Select Staffing Bankruptcy Plan Approved After Five Weeks

The temporary staffing firm known as Select Family of Staffing Cos. won approval of a bankruptcy reorganization plan that cuts debt by about 46 percent, or $300 million, five weeks after seeking court protection.

U.S. Bankruptcy Judge Kevin J. Carey today in Wilmington, Delaware, granted the company, formally known as Koosharem LLC, approval of the pre-packaged plan.

“This is why you pay your lawyers so much,” Carey said at the end of the hearing to laughter from attorneys in the courtroom.

The Santa Barbara, California-based company filed for bankruptcy on April 1. It had already worked out terms of the reorganization and obtained support from lenders for a plan to cut debt of more than $650 million to about $350 million by raising funds in an equity rights offering and issuing new debt.

Lenders holding 98 percent of about $492 million in first-lien secured term and revolving loan facilities voted in favor of the plan. Second-lien lenders owed about $159 million voted unanimously to accept it, Jeffrey N. Pomerantz, a lawyer for Select Staffing, said at the hearing.

Under the reorganization plan, the company will raise about $225 million in equity capital investments and $350 million in new debt to fund payments. To help fund operations, the company will seek to borrow about $120 million in revolving loans after exiting court protection.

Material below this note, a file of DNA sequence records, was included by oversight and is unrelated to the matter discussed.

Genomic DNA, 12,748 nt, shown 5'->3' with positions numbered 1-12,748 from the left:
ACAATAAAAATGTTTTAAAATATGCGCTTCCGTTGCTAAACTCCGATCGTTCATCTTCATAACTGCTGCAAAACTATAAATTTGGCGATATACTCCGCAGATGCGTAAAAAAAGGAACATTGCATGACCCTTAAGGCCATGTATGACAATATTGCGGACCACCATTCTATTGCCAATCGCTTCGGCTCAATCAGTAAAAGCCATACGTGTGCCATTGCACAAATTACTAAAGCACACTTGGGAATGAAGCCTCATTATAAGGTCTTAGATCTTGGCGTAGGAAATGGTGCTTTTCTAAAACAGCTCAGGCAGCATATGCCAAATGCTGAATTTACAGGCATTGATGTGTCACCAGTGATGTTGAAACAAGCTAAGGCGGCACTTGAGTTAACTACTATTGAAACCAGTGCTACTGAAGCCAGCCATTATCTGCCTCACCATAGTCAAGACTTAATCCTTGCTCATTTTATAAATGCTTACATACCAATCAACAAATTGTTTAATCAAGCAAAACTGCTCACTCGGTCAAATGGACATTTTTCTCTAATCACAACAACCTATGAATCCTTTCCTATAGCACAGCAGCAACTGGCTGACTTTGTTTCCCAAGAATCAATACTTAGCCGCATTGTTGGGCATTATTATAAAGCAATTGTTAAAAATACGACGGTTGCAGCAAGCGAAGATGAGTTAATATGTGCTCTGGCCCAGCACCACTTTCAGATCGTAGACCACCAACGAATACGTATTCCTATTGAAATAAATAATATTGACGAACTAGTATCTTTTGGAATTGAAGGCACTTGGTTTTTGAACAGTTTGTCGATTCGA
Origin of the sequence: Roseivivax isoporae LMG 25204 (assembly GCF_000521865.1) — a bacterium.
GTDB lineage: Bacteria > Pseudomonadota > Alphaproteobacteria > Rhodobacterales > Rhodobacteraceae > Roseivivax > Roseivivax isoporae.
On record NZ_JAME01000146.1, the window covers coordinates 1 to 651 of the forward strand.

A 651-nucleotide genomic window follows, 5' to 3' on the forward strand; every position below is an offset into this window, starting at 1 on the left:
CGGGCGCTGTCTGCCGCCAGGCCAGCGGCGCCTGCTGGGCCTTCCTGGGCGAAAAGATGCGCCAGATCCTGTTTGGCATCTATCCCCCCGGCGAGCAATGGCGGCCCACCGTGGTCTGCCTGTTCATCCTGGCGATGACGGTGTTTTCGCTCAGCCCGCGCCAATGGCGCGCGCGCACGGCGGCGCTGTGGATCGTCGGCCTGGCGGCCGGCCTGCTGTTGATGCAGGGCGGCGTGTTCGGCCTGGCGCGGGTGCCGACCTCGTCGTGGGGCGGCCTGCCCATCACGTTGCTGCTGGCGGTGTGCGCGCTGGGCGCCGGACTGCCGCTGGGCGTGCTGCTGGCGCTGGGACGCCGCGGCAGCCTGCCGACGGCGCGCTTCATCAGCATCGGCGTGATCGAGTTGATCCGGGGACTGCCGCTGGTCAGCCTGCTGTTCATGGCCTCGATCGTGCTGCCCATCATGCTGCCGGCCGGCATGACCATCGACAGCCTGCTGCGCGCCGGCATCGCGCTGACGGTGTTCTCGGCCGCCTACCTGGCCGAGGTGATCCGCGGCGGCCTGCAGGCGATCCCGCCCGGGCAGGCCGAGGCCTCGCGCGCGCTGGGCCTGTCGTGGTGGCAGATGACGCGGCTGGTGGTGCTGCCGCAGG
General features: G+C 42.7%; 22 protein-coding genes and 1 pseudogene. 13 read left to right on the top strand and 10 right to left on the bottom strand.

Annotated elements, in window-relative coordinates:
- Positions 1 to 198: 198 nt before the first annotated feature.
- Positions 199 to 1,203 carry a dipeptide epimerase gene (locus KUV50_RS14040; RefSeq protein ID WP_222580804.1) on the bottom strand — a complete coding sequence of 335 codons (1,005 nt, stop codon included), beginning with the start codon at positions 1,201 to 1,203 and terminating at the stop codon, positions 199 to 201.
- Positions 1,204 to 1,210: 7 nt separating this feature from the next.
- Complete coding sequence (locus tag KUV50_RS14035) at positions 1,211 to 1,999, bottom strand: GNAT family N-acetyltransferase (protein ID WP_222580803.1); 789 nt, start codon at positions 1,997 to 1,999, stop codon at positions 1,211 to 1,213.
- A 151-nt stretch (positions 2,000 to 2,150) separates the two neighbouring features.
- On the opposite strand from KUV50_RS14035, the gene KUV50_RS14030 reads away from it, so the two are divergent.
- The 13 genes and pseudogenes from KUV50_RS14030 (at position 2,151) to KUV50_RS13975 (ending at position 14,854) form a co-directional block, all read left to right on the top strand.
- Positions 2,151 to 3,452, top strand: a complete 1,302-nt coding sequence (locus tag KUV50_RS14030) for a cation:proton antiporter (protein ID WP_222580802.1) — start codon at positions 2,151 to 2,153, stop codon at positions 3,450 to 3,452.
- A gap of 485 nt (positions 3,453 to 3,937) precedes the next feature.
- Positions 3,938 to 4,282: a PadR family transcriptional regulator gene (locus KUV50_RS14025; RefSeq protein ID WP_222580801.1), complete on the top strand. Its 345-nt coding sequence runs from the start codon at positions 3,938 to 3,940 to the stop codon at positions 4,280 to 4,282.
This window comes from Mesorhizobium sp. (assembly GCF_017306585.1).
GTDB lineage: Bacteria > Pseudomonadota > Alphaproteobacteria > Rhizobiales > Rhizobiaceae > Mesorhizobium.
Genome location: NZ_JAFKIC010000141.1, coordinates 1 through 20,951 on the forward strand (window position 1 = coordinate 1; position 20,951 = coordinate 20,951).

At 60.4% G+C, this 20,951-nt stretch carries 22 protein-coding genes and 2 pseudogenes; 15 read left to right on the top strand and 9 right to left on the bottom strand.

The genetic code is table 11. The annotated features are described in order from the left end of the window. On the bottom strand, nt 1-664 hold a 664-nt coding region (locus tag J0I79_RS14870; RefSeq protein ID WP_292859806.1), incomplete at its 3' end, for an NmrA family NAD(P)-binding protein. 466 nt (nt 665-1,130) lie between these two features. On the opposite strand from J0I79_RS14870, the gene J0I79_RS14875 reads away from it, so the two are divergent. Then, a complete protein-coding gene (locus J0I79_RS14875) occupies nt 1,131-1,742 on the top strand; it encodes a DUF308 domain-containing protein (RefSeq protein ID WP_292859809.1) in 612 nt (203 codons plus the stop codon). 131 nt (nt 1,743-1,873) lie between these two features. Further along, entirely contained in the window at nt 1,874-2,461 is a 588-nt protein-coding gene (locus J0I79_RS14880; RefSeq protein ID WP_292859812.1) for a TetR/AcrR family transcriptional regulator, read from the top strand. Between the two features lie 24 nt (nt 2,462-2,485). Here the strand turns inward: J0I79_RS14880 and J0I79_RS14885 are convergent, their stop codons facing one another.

Rights Offering

The first-lien lenders will get about $365 million in cash and the opportunity to participate in a $175 million equity rights offering, according to court papers. Lenders that are backstopping the rights offering have agreed to make a $50 million equity investment in the company.

The reorganized company will have a total enterprise value from $680 million to $780 million, according to a valuation analysis done by Goldman Sachs Group Inc. The equity in the new company will have an estimated value from $330 million to $430 million.

Second-lien lenders will get $12 million in cash and warrants to buy equity in the reorganized company, according to court documents.

Unsecured creditors, owed about $32.6 million, and a $22.5 million obligation owed to the California State Compensation Insurance Fund will be paid in full, according to court papers.

Select Staffing sought bankruptcy protection after the labor market slumped in the U.S. recession. That resulted in liquidity constraints that caused the company to default on secured debt, according to court documents.

The company provides temporary staffing services through 312 offices in 48 states. It owns 167 offices and the rest are franchised, according to court papers. The company generated about $2 billion in gross revenue in 2013.

Koosharem acquired Ablest Inc. in 2007 for $11 per share in a deal valued at $32.5 million.

The lead case is In re Ablest Inc., 14-bk-10717, U.S. Bankruptcy Court, District of Delaware (Wilmington).

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